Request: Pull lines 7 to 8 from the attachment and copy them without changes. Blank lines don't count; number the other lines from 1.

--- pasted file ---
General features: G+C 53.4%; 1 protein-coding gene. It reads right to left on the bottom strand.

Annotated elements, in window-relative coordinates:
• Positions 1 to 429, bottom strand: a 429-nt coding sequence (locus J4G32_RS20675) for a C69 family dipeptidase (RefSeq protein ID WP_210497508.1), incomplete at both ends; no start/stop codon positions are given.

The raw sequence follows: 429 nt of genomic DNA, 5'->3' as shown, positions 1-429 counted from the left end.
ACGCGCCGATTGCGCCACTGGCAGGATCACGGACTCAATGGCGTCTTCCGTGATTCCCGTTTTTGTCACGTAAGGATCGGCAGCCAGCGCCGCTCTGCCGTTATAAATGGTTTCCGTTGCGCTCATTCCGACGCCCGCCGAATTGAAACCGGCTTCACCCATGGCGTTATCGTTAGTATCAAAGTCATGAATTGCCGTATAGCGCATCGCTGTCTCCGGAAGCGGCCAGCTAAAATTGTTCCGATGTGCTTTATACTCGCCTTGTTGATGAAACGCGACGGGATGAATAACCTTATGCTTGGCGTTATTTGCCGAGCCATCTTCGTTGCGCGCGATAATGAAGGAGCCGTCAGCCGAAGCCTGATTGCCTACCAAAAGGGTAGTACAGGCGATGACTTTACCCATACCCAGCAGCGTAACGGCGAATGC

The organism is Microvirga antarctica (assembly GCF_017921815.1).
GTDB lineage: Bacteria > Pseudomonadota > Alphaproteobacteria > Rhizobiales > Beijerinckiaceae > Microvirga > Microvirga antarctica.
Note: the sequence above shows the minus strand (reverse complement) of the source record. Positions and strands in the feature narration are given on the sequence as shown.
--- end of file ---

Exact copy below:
GTDB lineage: Bacteria > Pseudomonadota > Alphaproteobacteria > Rhizobiales > Beijerinckiaceae > Microvirga > Microvirga antarctica.
Note: the sequence above shows the minus strand (reverse complement) of the source record. Positions and strands in the feature narration are given on the sequence as shown.